Greenler, Robert Department of Physics, University of Wisconsin, Madison, Wisconsin.
- Additional Readings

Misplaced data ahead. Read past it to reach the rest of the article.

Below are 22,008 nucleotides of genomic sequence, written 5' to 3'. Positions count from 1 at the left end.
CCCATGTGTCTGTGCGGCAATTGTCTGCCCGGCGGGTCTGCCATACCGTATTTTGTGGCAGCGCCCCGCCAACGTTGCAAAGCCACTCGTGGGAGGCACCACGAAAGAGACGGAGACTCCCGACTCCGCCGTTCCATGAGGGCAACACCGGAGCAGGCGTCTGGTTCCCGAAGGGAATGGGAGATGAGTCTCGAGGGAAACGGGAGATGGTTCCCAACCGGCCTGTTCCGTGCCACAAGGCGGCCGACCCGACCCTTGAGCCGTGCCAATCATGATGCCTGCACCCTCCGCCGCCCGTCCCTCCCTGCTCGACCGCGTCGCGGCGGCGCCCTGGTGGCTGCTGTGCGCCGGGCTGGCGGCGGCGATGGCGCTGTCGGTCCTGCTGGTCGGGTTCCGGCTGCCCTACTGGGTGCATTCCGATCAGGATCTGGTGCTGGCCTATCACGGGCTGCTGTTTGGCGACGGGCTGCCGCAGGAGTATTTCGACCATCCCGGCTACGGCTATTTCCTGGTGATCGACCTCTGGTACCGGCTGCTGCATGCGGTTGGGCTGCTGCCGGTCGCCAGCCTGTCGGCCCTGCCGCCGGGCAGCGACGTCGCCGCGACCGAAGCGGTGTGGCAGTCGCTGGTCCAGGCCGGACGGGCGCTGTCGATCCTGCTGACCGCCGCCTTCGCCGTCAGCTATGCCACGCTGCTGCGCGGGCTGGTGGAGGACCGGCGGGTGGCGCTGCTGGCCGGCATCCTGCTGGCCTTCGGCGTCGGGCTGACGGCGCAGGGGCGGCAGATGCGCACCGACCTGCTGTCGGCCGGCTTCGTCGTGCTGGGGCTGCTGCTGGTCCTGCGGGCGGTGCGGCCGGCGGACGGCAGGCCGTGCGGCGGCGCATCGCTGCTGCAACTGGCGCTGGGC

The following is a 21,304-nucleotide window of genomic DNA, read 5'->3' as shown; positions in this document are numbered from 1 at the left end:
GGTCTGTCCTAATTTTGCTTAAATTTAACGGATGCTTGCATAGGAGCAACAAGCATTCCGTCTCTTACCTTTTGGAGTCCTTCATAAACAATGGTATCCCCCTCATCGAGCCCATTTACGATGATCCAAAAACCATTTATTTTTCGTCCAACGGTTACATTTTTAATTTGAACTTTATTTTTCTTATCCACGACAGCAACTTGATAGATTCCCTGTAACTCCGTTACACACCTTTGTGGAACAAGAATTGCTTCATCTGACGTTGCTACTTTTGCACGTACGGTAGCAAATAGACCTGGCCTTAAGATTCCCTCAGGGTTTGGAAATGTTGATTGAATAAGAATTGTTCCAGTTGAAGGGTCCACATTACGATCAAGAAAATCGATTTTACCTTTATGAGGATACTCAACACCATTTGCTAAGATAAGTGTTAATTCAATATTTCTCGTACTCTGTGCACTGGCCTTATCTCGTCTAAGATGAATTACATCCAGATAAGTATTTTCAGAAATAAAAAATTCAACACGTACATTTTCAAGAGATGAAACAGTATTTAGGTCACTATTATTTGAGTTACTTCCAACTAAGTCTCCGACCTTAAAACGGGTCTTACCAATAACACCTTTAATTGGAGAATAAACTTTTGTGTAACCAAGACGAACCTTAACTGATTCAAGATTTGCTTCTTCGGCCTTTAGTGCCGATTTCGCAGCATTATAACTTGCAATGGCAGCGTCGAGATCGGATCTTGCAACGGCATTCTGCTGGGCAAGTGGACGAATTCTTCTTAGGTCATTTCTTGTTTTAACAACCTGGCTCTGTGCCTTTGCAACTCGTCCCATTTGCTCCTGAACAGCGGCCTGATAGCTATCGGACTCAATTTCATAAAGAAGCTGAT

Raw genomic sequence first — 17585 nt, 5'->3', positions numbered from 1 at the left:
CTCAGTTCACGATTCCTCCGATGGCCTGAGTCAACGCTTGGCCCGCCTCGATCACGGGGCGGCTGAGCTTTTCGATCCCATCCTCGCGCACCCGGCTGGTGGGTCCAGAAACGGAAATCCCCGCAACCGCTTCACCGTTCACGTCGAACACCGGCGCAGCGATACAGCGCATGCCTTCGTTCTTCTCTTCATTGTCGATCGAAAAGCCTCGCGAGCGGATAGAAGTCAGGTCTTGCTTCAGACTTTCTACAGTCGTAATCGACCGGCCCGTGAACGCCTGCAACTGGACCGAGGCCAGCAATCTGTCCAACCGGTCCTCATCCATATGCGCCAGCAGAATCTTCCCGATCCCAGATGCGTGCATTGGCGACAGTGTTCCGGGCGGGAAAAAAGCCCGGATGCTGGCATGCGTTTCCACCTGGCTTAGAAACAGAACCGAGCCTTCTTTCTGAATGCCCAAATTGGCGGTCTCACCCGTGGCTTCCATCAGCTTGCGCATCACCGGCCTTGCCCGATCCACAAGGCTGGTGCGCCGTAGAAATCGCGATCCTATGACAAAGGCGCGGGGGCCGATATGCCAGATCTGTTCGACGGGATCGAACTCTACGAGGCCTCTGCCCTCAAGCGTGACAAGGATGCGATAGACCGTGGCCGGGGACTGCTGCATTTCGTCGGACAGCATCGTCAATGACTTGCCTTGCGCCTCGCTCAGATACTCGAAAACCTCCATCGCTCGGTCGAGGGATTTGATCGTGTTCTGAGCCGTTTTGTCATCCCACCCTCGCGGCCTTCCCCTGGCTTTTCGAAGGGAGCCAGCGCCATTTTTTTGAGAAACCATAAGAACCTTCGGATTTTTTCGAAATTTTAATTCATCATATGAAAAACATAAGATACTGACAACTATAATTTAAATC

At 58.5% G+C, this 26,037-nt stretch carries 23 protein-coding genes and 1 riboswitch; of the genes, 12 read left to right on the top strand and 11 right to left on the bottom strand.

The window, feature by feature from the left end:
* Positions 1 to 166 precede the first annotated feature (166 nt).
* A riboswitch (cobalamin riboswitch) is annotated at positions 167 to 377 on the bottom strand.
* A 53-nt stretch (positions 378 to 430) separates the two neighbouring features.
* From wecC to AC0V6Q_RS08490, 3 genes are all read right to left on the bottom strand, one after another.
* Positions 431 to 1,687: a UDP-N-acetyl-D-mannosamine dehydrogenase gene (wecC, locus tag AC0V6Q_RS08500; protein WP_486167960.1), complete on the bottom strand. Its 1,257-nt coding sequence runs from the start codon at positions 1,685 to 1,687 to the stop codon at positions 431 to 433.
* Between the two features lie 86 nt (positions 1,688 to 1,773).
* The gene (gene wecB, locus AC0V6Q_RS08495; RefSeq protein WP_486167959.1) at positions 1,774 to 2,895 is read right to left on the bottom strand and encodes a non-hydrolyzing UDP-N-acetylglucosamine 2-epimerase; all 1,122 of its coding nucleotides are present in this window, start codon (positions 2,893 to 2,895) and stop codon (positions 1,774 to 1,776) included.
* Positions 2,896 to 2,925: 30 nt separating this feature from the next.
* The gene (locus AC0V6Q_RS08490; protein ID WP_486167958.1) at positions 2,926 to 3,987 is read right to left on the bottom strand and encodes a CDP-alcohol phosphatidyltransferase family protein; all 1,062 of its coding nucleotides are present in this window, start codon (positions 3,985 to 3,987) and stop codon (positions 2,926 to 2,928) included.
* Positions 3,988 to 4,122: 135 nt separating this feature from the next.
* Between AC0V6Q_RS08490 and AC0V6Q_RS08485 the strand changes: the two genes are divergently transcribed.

Either of two large circles of light surrounding the Sun or Moon that result from the refraction of sunlight by small, hexagonal ice crystals falling slowly through the air. Light passing through the side faces of a hexagonal prism is refracted by an amount that depends on the orientation of the crystal; but a collection of many crystals refracts light passing through two side faces by an average angle of about 22° (Fig. 1). If such crystals tumble randomly as they fall, they will produce the 22° halo, a circle around the Sun with an angular radius of 22°. Rays that pass through a side face and an end face of the prism similarly produce the larger and fainter 46° halo. The halos sometimes have a red inner edge and otherwise appear nearly white.
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